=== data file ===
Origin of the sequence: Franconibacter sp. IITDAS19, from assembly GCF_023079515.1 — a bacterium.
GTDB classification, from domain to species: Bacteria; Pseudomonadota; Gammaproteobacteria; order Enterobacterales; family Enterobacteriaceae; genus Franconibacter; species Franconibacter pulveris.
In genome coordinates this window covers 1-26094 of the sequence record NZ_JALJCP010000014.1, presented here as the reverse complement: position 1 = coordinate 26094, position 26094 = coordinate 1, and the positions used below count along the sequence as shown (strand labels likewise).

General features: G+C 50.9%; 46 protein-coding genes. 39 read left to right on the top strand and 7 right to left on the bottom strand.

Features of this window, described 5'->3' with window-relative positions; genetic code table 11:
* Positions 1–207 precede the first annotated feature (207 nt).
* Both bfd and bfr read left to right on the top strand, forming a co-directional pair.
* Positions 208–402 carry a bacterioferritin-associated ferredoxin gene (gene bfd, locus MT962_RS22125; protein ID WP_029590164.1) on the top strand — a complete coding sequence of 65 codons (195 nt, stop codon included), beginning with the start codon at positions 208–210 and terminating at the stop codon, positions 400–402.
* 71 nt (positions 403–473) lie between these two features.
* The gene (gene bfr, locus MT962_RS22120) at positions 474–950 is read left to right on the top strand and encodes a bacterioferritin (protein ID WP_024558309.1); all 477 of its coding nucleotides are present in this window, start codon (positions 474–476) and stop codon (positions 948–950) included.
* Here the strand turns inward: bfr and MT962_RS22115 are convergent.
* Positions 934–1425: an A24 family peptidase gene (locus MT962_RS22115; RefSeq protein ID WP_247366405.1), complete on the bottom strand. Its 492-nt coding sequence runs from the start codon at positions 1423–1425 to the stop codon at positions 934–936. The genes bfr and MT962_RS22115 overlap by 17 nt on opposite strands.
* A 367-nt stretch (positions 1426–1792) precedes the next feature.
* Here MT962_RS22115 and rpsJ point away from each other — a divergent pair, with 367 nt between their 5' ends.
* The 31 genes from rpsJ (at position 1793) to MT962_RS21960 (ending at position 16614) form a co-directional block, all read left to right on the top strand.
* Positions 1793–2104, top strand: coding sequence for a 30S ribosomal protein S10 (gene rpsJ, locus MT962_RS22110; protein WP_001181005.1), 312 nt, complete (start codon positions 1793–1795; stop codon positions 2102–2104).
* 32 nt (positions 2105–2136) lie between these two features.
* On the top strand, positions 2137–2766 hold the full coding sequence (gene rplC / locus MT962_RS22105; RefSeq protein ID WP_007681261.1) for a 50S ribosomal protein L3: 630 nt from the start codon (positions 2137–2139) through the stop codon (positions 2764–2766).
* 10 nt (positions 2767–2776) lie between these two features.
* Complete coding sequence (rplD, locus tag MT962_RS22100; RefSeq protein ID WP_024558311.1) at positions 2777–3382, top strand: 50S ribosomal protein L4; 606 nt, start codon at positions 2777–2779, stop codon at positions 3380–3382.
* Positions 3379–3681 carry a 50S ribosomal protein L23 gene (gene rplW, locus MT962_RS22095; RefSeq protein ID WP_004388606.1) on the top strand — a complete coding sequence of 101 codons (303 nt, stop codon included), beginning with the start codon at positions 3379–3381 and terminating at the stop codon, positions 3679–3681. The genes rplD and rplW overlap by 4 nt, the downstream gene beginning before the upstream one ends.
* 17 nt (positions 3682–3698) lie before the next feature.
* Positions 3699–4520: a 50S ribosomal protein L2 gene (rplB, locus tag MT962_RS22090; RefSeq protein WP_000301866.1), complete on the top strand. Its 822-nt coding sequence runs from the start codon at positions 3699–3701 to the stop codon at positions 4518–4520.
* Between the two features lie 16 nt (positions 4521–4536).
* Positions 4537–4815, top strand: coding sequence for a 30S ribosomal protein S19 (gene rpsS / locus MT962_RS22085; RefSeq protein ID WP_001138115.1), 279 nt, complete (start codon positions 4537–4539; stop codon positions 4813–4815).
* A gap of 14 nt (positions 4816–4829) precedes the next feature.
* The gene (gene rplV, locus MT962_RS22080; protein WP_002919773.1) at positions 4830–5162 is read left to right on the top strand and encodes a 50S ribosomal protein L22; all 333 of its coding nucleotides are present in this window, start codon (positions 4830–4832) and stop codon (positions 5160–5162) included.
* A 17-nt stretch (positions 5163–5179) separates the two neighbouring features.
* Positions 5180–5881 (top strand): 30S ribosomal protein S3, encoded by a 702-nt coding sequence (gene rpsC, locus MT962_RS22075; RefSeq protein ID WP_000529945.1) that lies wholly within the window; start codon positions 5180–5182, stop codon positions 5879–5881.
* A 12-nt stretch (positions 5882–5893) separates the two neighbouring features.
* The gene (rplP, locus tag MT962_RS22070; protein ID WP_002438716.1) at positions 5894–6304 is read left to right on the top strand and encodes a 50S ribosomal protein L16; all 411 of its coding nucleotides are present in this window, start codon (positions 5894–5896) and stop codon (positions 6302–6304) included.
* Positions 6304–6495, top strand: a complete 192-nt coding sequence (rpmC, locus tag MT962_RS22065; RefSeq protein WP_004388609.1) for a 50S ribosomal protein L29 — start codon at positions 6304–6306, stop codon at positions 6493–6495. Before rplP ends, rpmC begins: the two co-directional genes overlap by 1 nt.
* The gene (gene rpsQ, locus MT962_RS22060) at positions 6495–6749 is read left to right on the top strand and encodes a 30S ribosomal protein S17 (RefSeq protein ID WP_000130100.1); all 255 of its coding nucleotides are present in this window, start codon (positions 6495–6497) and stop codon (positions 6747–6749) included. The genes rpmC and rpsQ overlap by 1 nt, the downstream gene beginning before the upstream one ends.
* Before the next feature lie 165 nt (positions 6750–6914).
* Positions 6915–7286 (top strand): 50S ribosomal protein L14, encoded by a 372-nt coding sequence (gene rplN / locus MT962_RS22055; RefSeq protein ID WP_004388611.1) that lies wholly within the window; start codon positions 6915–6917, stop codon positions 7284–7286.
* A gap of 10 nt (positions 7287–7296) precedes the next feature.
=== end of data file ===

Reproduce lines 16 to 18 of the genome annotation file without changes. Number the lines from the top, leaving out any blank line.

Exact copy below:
* Positions 1793–2104, top strand: coding sequence for a 30S ribosomal protein S10 (gene rpsJ, locus MT962_RS22110; protein WP_001181005.1), 312 nt, complete (start codon positions 1793–1795; stop codon positions 2102–2104).
* 32 nt (positions 2105–2136) lie between these two features.
* On the top strand, positions 2137–2766 hold the full coding sequence (gene rplC / locus MT962_RS22105; RefSeq protein ID WP_007681261.1) for a 50S ribosomal protein L3: 630 nt from the start codon (positions 2137–2139) through the stop codon (positions 2764–2766).